Council will discuss an interlocal agreement with Spokane County over the Aquifer Protection Area at its Sept. 17 meeting. 

Also on Sept. 17, council will address development code updates as proposed by the planning commission.  Street trees and campus monument signs are expected to be among the topics.   
"If we don't formalize this by resolution, it just becomes part of the minutes," said City Administrator Katy Allen, when giving her reasons for putting the priorities up for a vote. "This is about what we want to work on as we put together a budget for next year."

Before the vote was called, several council members emphasized that the resolution would not include official decisions on funding let alone moving forward with any project - or, in the words of Council Member Dan Dunne, "this is not shoveling dirt."  

"There are still some concerns," said Council Member Cris Kaminskas. "This is just about getting the information." 

Council Member Keith Kopelson went one step further, proposing that a separate workshop discussion be held to address potential changes to the utility tax. His colleagues agreed, voting to include an amendment on the workshop, now scheduled for Sept. 10. 

Mayor Pro Tem Odin Langford said he, for one, will need more details on expenditures related to the town square project that could include everything from basic upgrades like a parking lot and street improvements to amenities such as an amphitheater and decorative fountain.

"I won't be in favor of moving forward on the two acres until we know what's going to be there in the future," Langford said. 

On the street maintenance front, the city has targeted a budget of $815,000 for next year, with $662,000 generated through the utility tax. Allen recommended that council use the baseline of $662,000 when deliberating on potential shifts to the percentage collected from cable, gas, garbage, phone and electric bills - all currently taxed at a rate of 3 percent.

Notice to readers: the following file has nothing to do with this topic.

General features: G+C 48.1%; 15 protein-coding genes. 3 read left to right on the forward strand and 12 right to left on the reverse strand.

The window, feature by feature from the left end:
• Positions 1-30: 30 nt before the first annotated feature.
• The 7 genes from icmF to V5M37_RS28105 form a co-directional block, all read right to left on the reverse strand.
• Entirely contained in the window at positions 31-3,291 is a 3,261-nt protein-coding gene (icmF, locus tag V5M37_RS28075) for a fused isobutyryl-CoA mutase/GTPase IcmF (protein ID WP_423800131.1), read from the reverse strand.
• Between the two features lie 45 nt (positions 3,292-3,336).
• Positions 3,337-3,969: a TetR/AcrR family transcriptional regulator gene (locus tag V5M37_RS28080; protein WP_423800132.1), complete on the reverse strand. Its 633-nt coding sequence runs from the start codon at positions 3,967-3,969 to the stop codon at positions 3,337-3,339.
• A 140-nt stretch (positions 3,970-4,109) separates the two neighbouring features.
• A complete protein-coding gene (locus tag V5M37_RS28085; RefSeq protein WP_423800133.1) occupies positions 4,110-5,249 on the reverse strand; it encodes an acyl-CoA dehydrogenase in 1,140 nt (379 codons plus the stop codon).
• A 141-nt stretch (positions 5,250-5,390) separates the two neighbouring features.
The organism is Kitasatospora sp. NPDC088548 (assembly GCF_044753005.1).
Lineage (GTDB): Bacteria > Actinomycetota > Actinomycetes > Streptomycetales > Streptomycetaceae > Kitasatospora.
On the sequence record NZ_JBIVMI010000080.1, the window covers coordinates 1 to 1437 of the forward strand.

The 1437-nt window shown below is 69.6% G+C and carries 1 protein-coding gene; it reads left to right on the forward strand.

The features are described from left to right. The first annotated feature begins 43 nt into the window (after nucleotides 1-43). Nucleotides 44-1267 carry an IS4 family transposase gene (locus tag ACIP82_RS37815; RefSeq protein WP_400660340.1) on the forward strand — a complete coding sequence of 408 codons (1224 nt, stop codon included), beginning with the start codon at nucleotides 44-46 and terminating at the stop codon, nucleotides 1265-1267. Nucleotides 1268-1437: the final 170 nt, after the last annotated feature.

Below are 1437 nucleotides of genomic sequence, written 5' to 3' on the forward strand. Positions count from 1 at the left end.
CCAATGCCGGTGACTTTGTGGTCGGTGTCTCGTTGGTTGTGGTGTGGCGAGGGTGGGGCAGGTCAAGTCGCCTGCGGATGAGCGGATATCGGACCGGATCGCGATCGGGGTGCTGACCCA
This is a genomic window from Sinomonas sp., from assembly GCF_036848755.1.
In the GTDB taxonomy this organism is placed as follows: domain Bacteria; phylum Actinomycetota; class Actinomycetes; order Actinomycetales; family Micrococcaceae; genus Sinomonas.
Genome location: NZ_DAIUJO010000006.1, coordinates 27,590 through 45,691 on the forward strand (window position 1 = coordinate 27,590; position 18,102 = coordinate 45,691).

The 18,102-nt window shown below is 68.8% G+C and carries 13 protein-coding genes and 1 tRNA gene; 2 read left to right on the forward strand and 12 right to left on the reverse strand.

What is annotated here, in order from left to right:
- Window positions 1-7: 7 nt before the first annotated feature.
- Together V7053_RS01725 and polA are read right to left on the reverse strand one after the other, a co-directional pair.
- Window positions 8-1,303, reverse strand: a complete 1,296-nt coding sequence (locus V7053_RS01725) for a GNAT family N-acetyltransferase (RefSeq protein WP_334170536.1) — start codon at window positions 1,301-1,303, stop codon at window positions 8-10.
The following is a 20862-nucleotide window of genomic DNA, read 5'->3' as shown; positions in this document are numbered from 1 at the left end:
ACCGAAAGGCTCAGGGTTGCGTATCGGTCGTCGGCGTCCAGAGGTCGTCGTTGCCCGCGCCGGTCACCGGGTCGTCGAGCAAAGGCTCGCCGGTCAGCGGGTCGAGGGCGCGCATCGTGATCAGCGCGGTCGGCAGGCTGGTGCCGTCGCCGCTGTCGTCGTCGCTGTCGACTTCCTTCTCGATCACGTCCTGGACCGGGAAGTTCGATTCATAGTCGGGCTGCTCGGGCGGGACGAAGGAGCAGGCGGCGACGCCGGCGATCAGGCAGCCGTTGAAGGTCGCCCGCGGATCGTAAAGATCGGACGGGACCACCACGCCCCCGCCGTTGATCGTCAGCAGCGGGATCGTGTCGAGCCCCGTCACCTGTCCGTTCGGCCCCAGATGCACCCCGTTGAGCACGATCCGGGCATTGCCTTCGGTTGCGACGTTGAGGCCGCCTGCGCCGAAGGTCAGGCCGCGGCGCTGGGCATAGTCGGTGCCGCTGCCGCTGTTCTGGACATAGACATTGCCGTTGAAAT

There has been talk of reducing the percentage on gas and electric, based largely on feedback from the local business community, although on Aug. 20, Langford urged council to proceed with caution, saying he would be opposed "to assigning an extra burden on everyday citizens in favor of one or two businesses." 

Allen said the average Liberty Lake home currently pays around $100 in utility taxes each year. Council Member Lori Olander pointed out that the growth of the city - the official population now stands at 8,190 - translates into a broader tax base and added rationale to decrease the rate.    

"What we really want to do is scrutinize the utility tax based on growth and see if we can get close to the $662,000 with some kind of percentage change," Allen said. 

In other city news:

Allen reported that representatives of the business community affected by the roundabout project met with city officials as the work was beginning last month to discuss methods of minimizing the impact on customer traffic. The city posted message signs letting motorists know that businesses in the area are open.

Andrew Finneman addressed council during the public comments portion of the Aug. 20 meeting, expressing concern over stray golf balls from the first tee at the Trailhead at Liberty Lake Golf Course. Finneman said he was nearly struck by a golf ball earlier this month when walking down the trail between the course and Liberty Lake Road. He recommended that the city consider raising the height of the fence to protect against potential incidents.

Allen related that Arlene Fisher, former Liberty Lake city clerk and finance director, was honored with the prestigious "Award of Excellence" by the Association of Washington Cities this month. Fisher currently works as city administrator in Cheney.